Single structure towerco wins siting suit in Oklahoma Supreme Court

In Featured News by Wireless Estimator

Requiring a state supreme court decision to erect your first tower is most likely the first time that it has occurred in America.

Requiring a state supreme court decision to erect your first tower is most likely the first time that it has occurred in America.

The owner of a successful Oklahoma tower and lighting maintenance company saw an opportunity to provide homeowners in a severely underserved area east of Muskogee with cell service – in some homes non-existent – and constructed a 250-foot self-supporting tower that a major carrier was interested in co-locating on in 2010.

But as soon as it was built, homeowner Ken Laubenstein, living near the structure, brought a lawsuit against Robert Moore, owner of BoDe Tower, and Muskogee County District Court Judge Norman D. Thygesen, after a bench trial that lasted over five days, ruled that the tower was a private nuisance, as alleged in Laubenstein’s complaint, and ordered BoDe Tower to disassemble the tower within 60 days.

But Moore, who had secured the proper clearances from all required agencies, such as the FAA  and U.S. Fish & Wildlife Service, informed Wireless Estimator that he was not going to see his $150,000-plus investment go down the drain and he was cautiously optimistic that an appeals court would knock out Laubenstein’s nuisance claim.

It didn’t, and the Court of Civil Appeals, Division IV, upheld the county court’s decision requiring Moore, who owns R and M Electrical in Muskogee, to remove the tower.

“I had to make the decision to see if I wanted to go further since I had already invested quite a bit of money,” Moore told Wireless Estimator, and he decided to move forward to have the courts’ decisions vacated and reversed by the Supreme Court of the State of Oklahoma.

On Dec. 6, 2016, the Supreme Court renewed Moore’s faith in the judicial system, but it still cost him over $50,000 in legal fees and his $150,000 investment to acquire two acres and erect the tower – plus the frustration of dealing with “the good-old boy judicial system in Muskogee County”.

And it wasn’t until this week that Judge Thygesen removed additional barriers that kept Moore from contacting potential co-locators that are aware of the still underserved area near a 170-acre wildlife sanctuary in the Gooseneck Bend area.

“No carrier wants to consider being on a tower if they know there is a lawsuit, and that’s been my problem for years,” Moore said. “Hopefully, now that it has been resolved, there will be some interest.”

Case may set precedent
It is possible that the Oklahoma high court’s decision will set a precedent for review in similar complaints of nuisance claims being entirely based upon aesthetic concerns.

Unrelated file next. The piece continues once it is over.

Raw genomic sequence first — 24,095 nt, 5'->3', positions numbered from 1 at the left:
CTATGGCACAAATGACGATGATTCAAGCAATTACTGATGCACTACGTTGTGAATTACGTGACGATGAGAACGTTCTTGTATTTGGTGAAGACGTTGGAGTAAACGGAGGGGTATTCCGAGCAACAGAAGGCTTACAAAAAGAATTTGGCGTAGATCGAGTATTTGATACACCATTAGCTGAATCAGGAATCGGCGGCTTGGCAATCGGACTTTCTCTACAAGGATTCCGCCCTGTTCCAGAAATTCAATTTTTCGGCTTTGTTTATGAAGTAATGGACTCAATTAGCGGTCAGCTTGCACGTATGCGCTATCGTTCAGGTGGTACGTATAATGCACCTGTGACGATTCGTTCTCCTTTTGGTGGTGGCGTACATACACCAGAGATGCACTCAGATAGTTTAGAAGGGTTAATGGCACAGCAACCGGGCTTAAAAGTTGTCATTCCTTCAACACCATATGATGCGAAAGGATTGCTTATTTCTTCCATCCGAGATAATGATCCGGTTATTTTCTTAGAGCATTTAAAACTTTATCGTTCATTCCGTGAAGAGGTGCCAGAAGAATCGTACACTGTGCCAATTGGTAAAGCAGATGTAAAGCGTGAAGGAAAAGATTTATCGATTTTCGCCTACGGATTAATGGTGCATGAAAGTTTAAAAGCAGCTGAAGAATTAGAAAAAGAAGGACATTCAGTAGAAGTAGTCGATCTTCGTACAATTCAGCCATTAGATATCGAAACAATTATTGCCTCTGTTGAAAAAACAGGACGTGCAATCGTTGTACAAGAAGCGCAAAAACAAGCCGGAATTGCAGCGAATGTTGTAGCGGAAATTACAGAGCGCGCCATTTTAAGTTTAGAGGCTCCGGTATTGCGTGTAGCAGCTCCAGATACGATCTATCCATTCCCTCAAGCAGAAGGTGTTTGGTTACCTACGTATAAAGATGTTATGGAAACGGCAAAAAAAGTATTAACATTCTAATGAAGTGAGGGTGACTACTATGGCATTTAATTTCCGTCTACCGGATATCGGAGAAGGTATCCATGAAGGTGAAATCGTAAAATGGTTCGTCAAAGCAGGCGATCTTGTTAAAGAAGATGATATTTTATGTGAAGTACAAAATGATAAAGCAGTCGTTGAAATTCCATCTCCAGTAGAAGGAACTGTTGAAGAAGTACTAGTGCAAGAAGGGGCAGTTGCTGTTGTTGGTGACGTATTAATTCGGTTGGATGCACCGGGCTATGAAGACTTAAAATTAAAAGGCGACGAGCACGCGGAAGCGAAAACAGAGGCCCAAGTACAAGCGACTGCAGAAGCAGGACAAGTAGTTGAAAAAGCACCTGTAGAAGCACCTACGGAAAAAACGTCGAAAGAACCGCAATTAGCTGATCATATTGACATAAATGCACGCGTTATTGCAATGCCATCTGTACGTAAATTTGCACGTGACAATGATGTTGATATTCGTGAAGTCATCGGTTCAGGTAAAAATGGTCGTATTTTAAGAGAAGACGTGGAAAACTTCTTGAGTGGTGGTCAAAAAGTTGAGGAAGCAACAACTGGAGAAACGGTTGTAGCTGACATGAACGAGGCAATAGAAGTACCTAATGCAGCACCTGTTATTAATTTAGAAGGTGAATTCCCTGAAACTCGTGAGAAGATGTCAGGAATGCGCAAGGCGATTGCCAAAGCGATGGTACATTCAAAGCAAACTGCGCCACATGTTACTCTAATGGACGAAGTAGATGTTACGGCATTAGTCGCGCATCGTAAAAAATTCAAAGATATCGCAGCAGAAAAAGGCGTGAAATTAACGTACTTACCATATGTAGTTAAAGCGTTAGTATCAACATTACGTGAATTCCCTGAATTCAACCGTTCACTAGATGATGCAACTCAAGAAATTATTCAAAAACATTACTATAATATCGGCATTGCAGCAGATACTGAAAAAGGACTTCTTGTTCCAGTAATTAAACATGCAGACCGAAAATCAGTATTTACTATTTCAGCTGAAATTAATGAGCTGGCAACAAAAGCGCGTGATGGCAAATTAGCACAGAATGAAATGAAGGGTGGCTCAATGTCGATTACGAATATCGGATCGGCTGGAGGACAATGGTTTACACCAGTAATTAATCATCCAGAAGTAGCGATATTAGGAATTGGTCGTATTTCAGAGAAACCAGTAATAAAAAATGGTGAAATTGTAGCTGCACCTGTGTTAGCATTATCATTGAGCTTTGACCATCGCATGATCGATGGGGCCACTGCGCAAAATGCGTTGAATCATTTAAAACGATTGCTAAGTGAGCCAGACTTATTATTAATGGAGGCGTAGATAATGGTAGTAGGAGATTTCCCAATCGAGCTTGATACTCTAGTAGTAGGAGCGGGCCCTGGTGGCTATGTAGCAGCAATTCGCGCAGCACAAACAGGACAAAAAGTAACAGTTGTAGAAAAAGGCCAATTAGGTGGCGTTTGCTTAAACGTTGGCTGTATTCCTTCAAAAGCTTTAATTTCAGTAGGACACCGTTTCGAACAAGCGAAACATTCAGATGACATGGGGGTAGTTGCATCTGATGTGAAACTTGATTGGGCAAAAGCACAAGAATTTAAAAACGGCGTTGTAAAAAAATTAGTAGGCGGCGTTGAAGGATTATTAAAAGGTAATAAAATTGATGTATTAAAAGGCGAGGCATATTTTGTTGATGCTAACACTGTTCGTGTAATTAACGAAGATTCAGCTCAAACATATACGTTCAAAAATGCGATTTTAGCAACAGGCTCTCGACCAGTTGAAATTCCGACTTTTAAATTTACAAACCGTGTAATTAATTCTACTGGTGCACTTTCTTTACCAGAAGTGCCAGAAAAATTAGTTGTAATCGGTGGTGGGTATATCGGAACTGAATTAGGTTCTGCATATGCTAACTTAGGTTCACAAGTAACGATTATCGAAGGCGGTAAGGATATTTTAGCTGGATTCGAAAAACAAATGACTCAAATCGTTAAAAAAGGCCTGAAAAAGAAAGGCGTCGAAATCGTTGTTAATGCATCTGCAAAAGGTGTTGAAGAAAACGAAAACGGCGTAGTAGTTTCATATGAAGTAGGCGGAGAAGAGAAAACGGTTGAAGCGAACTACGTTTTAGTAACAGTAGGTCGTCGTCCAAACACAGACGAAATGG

During the initial trial, Laubenstein’s nuisance claim was grounded entirely on his dissatisfaction with the tower’s appearance and its federally mandated medium intensity dual obstruction lighting.

In Laubenstein’s testimony he said, “Well, from the place that I enjoy sitting the most, and I sit there day and night, it depicts the tower across the way, with its flashing light on top and three lights that are halfway up the tower, and it shows it reflecting in the water, and the reflection comes almost all the way across the water, right to where I am sitting. It’s about 10 or 12 feet from where I sit, constantly on and off, red and no red. And it’s extremely unnatural and, frankly, it’s very annoying. It’s more than that, it’s intrusive.”

In the State Supreme Court’s ruling, the justices said, “Aside from aesthetic concerns, Laubenstein offered nothing to establish the cellular tower created an environment so inhospitable as to cause ‘substantial injury to comfort, health, or property’”.

“Our case law prohibits nuisance claims based entirely on aesthetic concerns. It would be wholly unreasonable to allow one individual’s visual sensitivities to impede development of cellular phone service for the residents of Muskogee. BoDe Tower undertook significant investment and complied with all regulatory hurdles.”

Plaintiff appeared oversensitive to a number of impediments
During the trial, it was disclosed that Laubenstein viewed the property around his home as his private sanctuary for birds and animals.

Laubenstein said he disliked any disruption to his solitude, explaining during the trial, “I just don’t like disorder around me, and I want a clean, clear – – clean environment in which to live.”

When he first moved into his residence, Laubenstein said he was immediately unnerved by existing noise, light, and car emissions caused by traffic and security lighting in the area.

To help eliminate these irritations, Laubenstein planted 700 trees throughout his acreage. He also built a four-foot earthen berm around the perimeter of his home in an effort to block all noise, light, and car emissions.

Laubenstein said he removed security lighting throughout his entire property to ensure it was completely dark. He even persuaded neighbors to install glare shields on their security lighting to purge any interference with his tranquility.

Despite living less than three miles from Muskogee, Laubenstein was also bothered by the reflective glow of city lights, as the illumination interfered with his astronomy hobby.

Laubenstein testified it was his hope and intention to leave his property in an immaculate unchanged condition for future scientific study.

Moore was represented by Thomas Marcum of Burrage Law Firm.